dragged his mind back to his father, a safer image for a crowded bus. ‘I don’t know how long Dad’s going to be able
to go on dairying – it’s hard work, and he has trouble with his ankles and
knees; back too, sometimes, from playing football during the war. Cold mornings
he can hardly walk.'
twenty-seven and the story was older than he was, a joke almost, his father
coming through the war with nothing but sporting injuries to bother him. It was
only now, hearing himself tell it for the first time, that he doubted: of the
myriad football accidents he’d witnessed, he could not think of any combination
that would injure two ankles, knees and spine.
‘I was three and a half the
first time I saw my dad. Went off to
meet the ship excited as anything - and then I chucked a wobbly because Mum was
hugging this strange man. Poor bloke, what a welcome after all those years in
Changi Prison and the Burma Railway - you know, the film ‘The Bridge on the River Kwai’. That’s the most he’s ever said about
it all – reckoned the film was a load of bull, with the bloke working to help
the Japs. But I don’t think he ever saw it.’
couldn’t watch ‘A Bridge Too Far’,
the one about the English losing a big battle in Holland,’ said Jane, ‘though
the only war stories he ever told us were funny, like when he thought he’d had
his toe shot off, but when he took his boot off the bullet rolled out and the
toe was fine.’
‘Dad’s story was that he took
his boot off and the toe rolled out! ‘
laughed in shock and felt ashamed.
reckoned it was so cold when he was working in the Japanese mines that when he
dropped a rock on his foot, the toe broke off, but he didn’t notice till he
took off his boot that night… poor bloke must have wondered what was going to
drop off next.’
first, overwhelming stage of love, they felt no compunction at carving family
history into succulent shock-and-share morsels, or at viewing coincidences as
omens, as if the universe had been unable to resist these small parallel
connections en route to the inevitable entanglement of their lives.
think he got those other injuries when he was there?’ Jane asked. ‘But why
wouldn’t he say?’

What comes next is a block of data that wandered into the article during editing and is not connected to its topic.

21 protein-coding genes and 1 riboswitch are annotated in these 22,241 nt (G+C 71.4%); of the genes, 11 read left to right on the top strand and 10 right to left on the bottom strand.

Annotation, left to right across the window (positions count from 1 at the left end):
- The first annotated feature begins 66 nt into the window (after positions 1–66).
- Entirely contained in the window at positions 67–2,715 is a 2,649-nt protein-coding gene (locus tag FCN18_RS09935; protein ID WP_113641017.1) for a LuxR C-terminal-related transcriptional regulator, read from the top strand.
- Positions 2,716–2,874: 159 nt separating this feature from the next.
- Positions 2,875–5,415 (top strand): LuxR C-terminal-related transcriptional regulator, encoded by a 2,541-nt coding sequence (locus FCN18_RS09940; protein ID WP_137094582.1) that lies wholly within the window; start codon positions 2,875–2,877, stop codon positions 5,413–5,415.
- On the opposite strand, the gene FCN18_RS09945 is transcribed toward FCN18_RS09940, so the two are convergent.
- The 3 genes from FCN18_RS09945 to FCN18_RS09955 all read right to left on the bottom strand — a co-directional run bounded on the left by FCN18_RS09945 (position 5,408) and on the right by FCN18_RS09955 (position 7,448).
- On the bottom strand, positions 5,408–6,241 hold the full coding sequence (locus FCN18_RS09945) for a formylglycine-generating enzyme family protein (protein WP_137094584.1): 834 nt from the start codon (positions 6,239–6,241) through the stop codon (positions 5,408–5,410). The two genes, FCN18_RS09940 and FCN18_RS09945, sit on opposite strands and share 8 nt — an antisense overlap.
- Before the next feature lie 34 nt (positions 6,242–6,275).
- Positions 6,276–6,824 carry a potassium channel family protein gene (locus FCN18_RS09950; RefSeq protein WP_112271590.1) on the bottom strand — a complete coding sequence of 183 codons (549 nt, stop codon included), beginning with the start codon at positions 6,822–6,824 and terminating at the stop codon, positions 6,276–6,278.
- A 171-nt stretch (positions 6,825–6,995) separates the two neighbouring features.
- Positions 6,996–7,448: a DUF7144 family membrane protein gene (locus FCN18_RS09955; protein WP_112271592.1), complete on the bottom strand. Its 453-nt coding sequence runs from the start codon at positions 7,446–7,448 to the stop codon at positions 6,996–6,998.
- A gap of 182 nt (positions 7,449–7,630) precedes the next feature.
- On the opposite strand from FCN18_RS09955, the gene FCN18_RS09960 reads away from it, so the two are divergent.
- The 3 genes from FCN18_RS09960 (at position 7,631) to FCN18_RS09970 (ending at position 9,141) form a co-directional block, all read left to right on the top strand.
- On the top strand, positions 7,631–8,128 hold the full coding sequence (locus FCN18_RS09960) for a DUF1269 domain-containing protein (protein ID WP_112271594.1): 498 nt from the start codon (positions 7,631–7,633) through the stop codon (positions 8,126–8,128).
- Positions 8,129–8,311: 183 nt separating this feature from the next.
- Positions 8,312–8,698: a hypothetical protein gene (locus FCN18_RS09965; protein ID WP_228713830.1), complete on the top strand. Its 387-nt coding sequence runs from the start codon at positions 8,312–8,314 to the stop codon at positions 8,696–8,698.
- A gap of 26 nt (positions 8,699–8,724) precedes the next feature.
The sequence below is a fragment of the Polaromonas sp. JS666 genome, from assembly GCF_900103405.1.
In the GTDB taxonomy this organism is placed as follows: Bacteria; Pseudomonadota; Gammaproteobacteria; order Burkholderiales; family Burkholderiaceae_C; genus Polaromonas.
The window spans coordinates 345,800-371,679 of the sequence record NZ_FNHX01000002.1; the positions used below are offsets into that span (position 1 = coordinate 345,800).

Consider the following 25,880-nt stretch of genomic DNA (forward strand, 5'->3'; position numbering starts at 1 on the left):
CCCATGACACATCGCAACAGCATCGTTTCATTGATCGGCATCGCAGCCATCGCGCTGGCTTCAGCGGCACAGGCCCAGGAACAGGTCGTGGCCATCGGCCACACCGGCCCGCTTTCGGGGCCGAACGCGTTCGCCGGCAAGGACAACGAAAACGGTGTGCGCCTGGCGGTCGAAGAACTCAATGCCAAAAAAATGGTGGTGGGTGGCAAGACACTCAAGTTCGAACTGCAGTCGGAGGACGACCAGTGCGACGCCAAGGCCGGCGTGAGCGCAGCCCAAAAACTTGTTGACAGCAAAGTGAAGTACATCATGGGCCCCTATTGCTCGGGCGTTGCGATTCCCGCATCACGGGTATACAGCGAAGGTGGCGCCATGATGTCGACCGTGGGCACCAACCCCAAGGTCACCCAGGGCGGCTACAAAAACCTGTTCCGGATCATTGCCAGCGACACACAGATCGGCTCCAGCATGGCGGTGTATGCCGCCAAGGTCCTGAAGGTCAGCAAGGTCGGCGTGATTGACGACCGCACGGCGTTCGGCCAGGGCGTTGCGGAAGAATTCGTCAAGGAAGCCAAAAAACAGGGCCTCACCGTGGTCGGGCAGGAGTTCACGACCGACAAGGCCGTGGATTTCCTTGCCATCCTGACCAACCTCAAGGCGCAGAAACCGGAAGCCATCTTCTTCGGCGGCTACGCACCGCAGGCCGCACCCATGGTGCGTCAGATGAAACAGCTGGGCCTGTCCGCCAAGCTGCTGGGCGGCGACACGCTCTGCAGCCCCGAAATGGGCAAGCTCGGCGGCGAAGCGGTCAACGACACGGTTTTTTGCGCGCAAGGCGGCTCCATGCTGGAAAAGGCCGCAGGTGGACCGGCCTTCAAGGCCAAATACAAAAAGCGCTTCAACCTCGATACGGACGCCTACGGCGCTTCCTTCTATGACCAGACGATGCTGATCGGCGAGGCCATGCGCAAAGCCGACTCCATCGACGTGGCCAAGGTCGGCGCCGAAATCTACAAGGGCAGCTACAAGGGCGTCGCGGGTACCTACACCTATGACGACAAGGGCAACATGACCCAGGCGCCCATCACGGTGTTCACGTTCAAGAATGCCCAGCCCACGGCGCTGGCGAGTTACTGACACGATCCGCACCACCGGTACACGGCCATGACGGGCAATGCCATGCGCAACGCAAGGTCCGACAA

want to upset us, I reckon.’
mother,’ Jane offered ‘never told us, until a few years ago, that she was
adopted.’ (She didn’t add, ‘and even then
she told my boyfriend first, to win an argument,’ because that still hurt.)
‘She acts as if she’s ashamed of it, which is stupid, because it wasn’t
anything she did.’
acts like he’s ashamed of being a POW,’ Ian said slowly, ‘and he didn’t have
much more say in that than your mum did about being adopted. He said once that
his war ended in 1942 – as if he’d packed up and gone home for a spell. I
didn’t know even know about Java and Changi and all that till I was thirteen.
Then this car just pulled up in the driveway one day, a bloke he’d been through
the war with. Dad cried. You know what kids are like at that age – my father and this other man hugging each
other, tears in their eyes – I couldn’t stand it; I took off. All I can
remember about the visit is sitting down for tea: Dad asked if rice would do.
The bloke looked crook for a second: ‘Are you dinkum, mate?’ Dad said, ‘Not bloody likely,’ – and they both
burst out laughing. It was one of those things that stick in your mind because
you haven’t got a clue what’s going on: Dad saying bloody at the table and
talking about rice - we always had meat and three veg; it was like a religion
with Mum. I never even tasted rice till I left home - I never thought it might
be because of Dad being a POW.’
Labels: Anzac Day, Burma Railway, Changi prison, family saga, prisoner of war, The House at Evelyn's Pond, tragedy of war, war story